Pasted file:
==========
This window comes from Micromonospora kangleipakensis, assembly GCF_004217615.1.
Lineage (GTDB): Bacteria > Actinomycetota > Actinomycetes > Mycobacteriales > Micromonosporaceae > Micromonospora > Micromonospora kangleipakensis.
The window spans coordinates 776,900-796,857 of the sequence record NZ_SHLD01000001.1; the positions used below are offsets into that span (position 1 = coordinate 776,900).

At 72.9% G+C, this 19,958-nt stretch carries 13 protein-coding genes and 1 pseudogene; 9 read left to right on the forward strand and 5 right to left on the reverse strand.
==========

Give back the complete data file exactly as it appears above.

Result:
This window comes from Micromonospora kangleipakensis, assembly GCF_004217615.1.
Lineage (GTDB): Bacteria > Actinomycetota > Actinomycetes > Mycobacteriales > Micromonosporaceae > Micromonospora > Micromonospora kangleipakensis.
The window spans coordinates 776,900-796,857 of the sequence record NZ_SHLD01000001.1; the positions used below are offsets into that span (position 1 = coordinate 776,900).

At 72.9% G+C, this 19,958-nt stretch carries 13 protein-coding genes and 1 pseudogene; 9 read left to right on the forward strand and 5 right to left on the reverse strand.